Coronavirus: Air bridges to low-risk countries ‘very likely’

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The quarantine rules are due to be relaxed in England – but not Scotland

Nicola Sturgeon has said the Scottish government is “very likely” to agree to relax quarantine for people travelling to Scotland from “low risk” countries.

But she said it needed to carefully scrutinise “medium risk” countries on a list drawn up by the UK government.

Under Westminster’s plan, people arriving in England from 50 countries including Spain, Italy and France will no longer have to isolate from 10 July.

Scotland, Northern Ireland and Wales have not yet agreed to the proposals.

Scottish ministers have said they are concerned about the plan and frustrated at the way it has been handled.

At the daily coronavirus briefing, Ms Sturgeon said the government hoped to reach a decision on the issue in the next couple of days.

Earlier UK Transport Secretary Grant Shapps said there was still time for the Scottish government to agree to “air bridges” before they are implemented.

The boss of two of Scotland’s leading airports has warned that failure to adopt a four nations approach will put further jobs at risk.

Most travellers arriving in the UK currently have to isolate for 14 days but the Department for Transport has confirmed that the rules will change for England from next week.

It is due to publish a full list of exempt countries posing a “reduced risk” from coronavirus later.

The Foreign Office is also changing its advice against all but essential travel to a number of countries from Saturday.

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About 50 countries are expected to be on the list of “air-bridges”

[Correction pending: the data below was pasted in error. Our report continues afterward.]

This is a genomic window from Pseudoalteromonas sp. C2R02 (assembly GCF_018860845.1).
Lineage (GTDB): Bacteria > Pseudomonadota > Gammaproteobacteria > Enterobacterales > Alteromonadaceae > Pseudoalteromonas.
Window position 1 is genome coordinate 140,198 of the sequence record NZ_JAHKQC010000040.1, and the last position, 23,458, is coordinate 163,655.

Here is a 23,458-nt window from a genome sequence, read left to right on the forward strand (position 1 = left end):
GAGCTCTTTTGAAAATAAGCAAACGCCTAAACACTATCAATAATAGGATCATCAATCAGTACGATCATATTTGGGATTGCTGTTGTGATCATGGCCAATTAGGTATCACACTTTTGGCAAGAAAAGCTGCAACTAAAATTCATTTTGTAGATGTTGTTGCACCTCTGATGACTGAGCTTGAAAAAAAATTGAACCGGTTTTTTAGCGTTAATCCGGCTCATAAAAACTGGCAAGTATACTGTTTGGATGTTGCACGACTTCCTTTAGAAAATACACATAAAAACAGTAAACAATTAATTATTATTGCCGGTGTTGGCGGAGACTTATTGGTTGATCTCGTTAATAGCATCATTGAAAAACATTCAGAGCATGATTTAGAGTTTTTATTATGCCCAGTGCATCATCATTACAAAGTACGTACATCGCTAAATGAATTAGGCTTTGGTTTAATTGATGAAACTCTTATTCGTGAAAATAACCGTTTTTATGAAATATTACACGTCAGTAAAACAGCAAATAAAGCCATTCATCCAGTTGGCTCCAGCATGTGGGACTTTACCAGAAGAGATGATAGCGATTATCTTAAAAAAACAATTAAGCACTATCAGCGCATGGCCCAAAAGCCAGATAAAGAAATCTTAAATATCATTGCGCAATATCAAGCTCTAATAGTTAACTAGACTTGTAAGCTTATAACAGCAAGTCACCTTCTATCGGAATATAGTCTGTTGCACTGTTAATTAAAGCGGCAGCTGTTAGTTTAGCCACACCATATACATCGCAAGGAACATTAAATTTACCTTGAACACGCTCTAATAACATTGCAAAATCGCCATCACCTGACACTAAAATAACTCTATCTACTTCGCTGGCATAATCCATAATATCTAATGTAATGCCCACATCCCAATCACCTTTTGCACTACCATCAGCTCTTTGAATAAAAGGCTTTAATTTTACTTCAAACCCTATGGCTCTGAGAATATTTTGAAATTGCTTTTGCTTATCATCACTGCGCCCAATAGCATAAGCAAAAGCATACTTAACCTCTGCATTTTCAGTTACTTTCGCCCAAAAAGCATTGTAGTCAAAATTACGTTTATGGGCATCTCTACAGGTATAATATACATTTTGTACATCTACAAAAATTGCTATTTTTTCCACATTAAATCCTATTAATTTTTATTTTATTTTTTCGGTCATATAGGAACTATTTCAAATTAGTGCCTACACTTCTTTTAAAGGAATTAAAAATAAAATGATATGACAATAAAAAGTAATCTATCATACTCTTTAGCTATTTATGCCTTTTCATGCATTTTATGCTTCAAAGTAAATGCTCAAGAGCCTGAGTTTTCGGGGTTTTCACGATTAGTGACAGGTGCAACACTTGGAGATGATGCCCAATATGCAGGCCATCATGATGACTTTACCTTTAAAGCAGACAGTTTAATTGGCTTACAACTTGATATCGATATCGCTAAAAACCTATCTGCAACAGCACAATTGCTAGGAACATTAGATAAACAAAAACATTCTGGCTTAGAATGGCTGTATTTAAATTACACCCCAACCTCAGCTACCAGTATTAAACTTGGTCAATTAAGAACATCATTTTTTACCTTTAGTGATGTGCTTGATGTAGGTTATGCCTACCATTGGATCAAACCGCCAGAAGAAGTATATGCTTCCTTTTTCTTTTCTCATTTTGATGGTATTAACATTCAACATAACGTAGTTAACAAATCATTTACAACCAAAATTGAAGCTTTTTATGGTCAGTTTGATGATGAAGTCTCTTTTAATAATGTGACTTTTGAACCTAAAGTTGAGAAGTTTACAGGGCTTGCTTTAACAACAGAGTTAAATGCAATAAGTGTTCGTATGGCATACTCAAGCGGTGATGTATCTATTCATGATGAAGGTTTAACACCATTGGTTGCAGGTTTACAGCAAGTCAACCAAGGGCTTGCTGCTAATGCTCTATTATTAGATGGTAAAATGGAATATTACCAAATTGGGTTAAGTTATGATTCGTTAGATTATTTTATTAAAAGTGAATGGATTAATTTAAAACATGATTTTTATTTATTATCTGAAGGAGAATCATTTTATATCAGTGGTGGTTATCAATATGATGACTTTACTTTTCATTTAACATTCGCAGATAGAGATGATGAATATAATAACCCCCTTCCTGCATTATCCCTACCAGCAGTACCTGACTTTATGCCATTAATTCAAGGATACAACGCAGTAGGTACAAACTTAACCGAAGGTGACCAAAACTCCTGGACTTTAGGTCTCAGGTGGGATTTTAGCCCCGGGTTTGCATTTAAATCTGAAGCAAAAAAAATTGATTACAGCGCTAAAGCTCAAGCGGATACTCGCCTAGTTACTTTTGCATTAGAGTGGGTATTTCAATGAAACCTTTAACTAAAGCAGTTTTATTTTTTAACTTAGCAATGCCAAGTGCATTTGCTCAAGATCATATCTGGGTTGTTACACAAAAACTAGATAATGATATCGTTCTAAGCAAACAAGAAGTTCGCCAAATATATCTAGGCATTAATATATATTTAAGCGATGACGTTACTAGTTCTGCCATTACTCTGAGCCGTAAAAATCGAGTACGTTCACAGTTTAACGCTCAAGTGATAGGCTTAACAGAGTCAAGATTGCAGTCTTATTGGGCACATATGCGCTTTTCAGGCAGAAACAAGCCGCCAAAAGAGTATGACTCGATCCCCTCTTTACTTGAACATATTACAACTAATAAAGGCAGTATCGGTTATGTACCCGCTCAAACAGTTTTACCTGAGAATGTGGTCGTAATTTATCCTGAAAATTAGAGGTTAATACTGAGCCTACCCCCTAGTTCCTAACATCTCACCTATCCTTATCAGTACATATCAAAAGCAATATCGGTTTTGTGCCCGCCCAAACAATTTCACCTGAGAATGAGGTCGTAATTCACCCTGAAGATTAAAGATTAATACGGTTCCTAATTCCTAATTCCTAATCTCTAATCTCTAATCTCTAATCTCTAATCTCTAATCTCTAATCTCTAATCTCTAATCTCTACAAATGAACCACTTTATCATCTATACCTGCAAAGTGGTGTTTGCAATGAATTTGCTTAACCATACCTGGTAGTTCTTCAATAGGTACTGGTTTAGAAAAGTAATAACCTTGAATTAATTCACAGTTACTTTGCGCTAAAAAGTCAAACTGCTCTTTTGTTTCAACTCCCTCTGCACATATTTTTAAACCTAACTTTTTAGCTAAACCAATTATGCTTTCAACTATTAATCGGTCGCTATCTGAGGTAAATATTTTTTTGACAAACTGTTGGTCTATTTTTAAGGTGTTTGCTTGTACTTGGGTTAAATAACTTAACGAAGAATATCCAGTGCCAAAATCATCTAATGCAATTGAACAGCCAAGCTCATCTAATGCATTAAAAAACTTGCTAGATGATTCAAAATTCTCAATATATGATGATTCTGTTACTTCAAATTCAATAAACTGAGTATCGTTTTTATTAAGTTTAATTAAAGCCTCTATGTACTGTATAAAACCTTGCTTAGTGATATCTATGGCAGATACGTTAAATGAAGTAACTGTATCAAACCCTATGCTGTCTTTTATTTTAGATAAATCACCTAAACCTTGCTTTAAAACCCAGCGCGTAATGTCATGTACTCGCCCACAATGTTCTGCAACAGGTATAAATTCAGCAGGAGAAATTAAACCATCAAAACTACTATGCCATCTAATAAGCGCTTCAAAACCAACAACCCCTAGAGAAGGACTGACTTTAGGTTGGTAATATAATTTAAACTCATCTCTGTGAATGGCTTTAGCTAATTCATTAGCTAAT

Scottish Justice Secretary Humza Yousaf said he had been given 30 minutes to look at a list of countries under consideration for “air bridges” before being asked to make a decision on Wednesday night.

He told BBC Radio’s Good Morning Scotland programme the Scottish government wanted to take a “four nations” approach and he asked for more time consider the issue.

“It just makes sense for the devolved administration… that we take our time to look at the public health impact this will possibly have on our own country and come to a quick and swift decision, which is what we’re quite keen to do.

“And therefore it’s quite disappointing that we haven’t been given the courtesy of working together on that four nations approach.”

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Humza Yousaf said people were a higher risk to Scotland than England

Mr Yousaf said the prevalence point – the estimated proportion of the population currently infectious – of the virus in Scotland was 0.037 while in England it was “five times higher”.

“There’s some countries that may not be as high-risk as England or a lower risk than England but, clearly, coming into Scotland, if they are a higher risk – France, Italy, Spain all have a higher prevalence point than Scotland does – then clearly that’s going to have a different potential impact in Scotland than it does in England,” he added.

“If our chief medical officer’s advice is such that the impact could be really negative in relation to the progress that we are making, then ultimately we will have to take a different approach but it’s not something I would do lightly.”

‘Devastating impact’

In the Commons earlier this week, Grant Shapps called on the Scottish government to “get on board” with the establishment of air bridges so the UK government could “get this thing announced”.

Speaking to the BBC on Friday, he said there was still time for the devolved nations to join the plans.

“Remember this isn’t changing until the 10 July so there’s still an opportunity for them to do that and they may well,” he said. “I wouldn’t be surprised if we see countries come on board.

“I very much hope we can do this as four nations at the same time I think that would very much simplify it for people but they will need to make that decision themselves.”

Meanwhile, Derek Provan, chief executive of AGS Airports – which owns Aberdeen, Glasgow and Southampton airports – said regional variations will endanger livelihoods.

He added: “Having a piecemeal approach will compound the devastating impact the blanket quarantine measures have had on our aviation, tourism and hospitality sectors.

“People are rightly concerned for their health, however, they’re also fearful for their jobs.

“This isn’t just about people being able to go on a summer holiday, it’s about safely re-establishing the routes that drive trade and investment.”

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